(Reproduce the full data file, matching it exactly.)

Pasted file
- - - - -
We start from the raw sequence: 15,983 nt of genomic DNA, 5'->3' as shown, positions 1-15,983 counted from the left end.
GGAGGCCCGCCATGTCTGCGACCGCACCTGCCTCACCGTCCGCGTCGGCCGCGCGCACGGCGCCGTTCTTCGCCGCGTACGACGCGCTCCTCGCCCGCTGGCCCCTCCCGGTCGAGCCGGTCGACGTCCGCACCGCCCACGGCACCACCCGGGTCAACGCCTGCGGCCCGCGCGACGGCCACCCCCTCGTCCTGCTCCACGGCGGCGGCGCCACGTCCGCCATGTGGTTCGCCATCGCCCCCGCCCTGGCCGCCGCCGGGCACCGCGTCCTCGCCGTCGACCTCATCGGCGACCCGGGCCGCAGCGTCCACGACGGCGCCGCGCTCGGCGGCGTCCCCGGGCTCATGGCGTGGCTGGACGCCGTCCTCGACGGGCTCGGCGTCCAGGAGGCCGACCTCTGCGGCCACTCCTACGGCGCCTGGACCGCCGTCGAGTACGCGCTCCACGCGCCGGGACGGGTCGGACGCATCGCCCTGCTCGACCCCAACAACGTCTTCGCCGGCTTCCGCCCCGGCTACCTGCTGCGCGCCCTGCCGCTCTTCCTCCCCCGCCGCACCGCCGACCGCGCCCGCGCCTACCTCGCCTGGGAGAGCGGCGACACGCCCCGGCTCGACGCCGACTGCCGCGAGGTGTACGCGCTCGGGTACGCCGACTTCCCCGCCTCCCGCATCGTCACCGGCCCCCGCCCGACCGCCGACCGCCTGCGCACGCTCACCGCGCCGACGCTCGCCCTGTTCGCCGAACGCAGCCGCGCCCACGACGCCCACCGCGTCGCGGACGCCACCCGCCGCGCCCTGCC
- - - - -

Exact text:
We start from the raw sequence: 15,983 nt of genomic DNA, 5'->3' as shown, positions 1-15,983 counted from the left end.
GGAGGCCCGCCATGTCTGCGACCGCACCTGCCTCACCGTCCGCGTCGGCCGCGCGCACGGCGCCGTTCTTCGCCGCGTACGACGCGCTCCTCGCCCGCTGGCCCCTCCCGGTCGAGCCGGTCGACGTCCGCACCGCCCACGGCACCACCCGGGTCAACGCCTGCGGCCCGCGCGACGGCCACCCCCTCGTCCTGCTCCACGGCGGCGGCGCCACGTCCGCCATGTGGTTCGCCATCGCCCCCGCCCTGGCCGCCGCCGGGCACCGCGTCCTCGCCGTCGACCTCATCGGCGACCCGGGCCGCAGCGTCCACGACGGCGCCGCGCTCGGCGGCGTCCCCGGGCTCATGGCGTGGCTGGACGCCGTCCTCGACGGGCTCGGCGTCCAGGAGGCCGACCTCTGCGGCCACTCCTACGGCGCCTGGACCGCCGTCGAGTACGCGCTCCACGCGCCGGGACGGGTCGGACGCATCGCCCTGCTCGACCCCAACAACGTCTTCGCCGGCTTCCGCCCCGGCTACCTGCTGCGCGCCCTGCCGCTCTTCCTCCCCCGCCGCACCGCCGACCGCGCCCGCGCCTACCTCGCCTGGGAGAGCGGCGACACGCCCCGGCTCGACGCCGACTGCCGCGAGGTGTACGCGCTCGGGTACGCCGACTTCCCCGCCTCCCGCATCGTCACCGGCCCCCGCCCGACCGCCGACCGCCTGCGCACGCTCACCGCGCCGACGCTCGCCCTGTTCGCCGAACGCAGCCGCGCCCACGACGCCCACCGCGTCGCGGACGCCACCCGCCGCGCCCTGCC